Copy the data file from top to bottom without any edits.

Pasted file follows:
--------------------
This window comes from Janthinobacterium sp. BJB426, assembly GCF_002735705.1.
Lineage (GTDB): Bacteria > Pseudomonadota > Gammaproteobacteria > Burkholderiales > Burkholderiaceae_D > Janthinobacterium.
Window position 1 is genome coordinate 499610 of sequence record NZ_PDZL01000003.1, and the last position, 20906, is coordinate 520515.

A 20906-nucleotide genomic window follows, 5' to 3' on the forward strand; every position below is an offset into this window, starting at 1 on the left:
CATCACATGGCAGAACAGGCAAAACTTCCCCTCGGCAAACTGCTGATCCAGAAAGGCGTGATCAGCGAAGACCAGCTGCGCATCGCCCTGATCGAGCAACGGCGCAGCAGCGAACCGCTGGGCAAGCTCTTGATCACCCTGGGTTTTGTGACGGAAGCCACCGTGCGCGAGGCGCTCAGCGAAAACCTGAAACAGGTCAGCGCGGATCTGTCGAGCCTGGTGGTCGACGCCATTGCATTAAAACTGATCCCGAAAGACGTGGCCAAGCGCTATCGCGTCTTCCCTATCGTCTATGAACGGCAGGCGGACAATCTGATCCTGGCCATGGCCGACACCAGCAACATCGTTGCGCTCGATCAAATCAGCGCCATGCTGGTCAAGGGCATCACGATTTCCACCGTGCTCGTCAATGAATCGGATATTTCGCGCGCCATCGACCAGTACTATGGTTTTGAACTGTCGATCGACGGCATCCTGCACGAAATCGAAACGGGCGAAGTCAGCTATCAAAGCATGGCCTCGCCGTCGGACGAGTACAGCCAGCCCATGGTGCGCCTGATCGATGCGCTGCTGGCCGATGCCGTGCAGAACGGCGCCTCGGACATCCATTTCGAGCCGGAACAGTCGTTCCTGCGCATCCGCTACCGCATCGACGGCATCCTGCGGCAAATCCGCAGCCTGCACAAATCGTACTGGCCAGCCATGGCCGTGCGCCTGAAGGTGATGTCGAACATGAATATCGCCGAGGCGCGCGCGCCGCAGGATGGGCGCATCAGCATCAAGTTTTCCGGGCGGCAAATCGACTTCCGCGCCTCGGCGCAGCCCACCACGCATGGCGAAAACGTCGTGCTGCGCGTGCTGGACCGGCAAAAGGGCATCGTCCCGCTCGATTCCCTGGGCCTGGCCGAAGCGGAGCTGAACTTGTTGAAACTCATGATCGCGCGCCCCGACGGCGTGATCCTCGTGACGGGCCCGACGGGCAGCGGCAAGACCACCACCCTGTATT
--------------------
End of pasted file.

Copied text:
This window comes from Janthinobacterium sp. BJB426, assembly GCF_002735705.1.
Lineage (GTDB): Bacteria > Pseudomonadota > Gammaproteobacteria > Burkholderiales > Burkholderiaceae_D > Janthinobacterium.
Window position 1 is genome coordinate 499610 of sequence record NZ_PDZL01000003.1, and the last position, 20906, is coordinate 520515.

A 20906-nucleotide genomic window follows, 5' to 3' on the forward strand; every position below is an offset into this window, starting at 1 on the left:
CATCACATGGCAGAACAGGCAAAACTTCCCCTCGGCAAACTGCTGATCCAGAAAGGCGTGATCAGCGAAGACCAGCTGCGCATCGCCCTGATCGAGCAACGGCGCAGCAGCGAACCGCTGGGCAAGCTCTTGATCACCCTGGGTTTTGTGACGGAAGCCACCGTGCGCGAGGCGCTCAGCGAAAACCTGAAACAGGTCAGCGCGGATCTGTCGAGCCTGGTGGTCGACGCCATTGCATTAAAACTGATCCCGAAAGACGTGGCCAAGCGCTATCGCGTCTTCCCTATCGTCTATGAACGGCAGGCGGACAATCTGATCCTGGCCATGGCCGACACCAGCAACATCGTTGCGCTCGATCAAATCAGCGCCATGCTGGTCAAGGGCATCACGATTTCCACCGTGCTCGTCAATGAATCGGATATTTCGCGCGCCATCGACCAGTACTATGGTTTTGAACTGTCGATCGACGGCATCCTGCACGAAATCGAAACGGGCGAAGTCAGCTATCAAAGCATGGCCTCGCCGTCGGACGAGTACAGCCAGCCCATGGTGCGCCTGATCGATGCGCTGCTGGCCGATGCCGTGCAGAACGGCGCCTCGGACATCCATTTCGAGCCGGAACAGTCGTTCCTGCGCATCCGCTACCGCATCGACGGCATCCTGCGGCAAATCCGCAGCCTGCACAAATCGTACTGGCCAGCCATGGCCGTGCGCCTGAAGGTGATGTCGAACATGAATATCGCCGAGGCGCGCGCGCCGCAGGATGGGCGCATCAGCATCAAGTTTTCCGGGCGGCAAATCGACTTCCGCGCCTCGGCGCAGCCCACCACGCATGGCGAAAACGTCGTGCTGCGCGTGCTGGACCGGCAAAAGGGCATCGTCCCGCTCGATTCCCTGGGCCTGGCCGAAGCGGAGCTGAACTTGTTGAAACTCATGATCGCGCGCCCCGACGGCGTGATCCTCGTGACGGGCCCGACGGGCAGCGGCAAGACCACCACCCTGTATT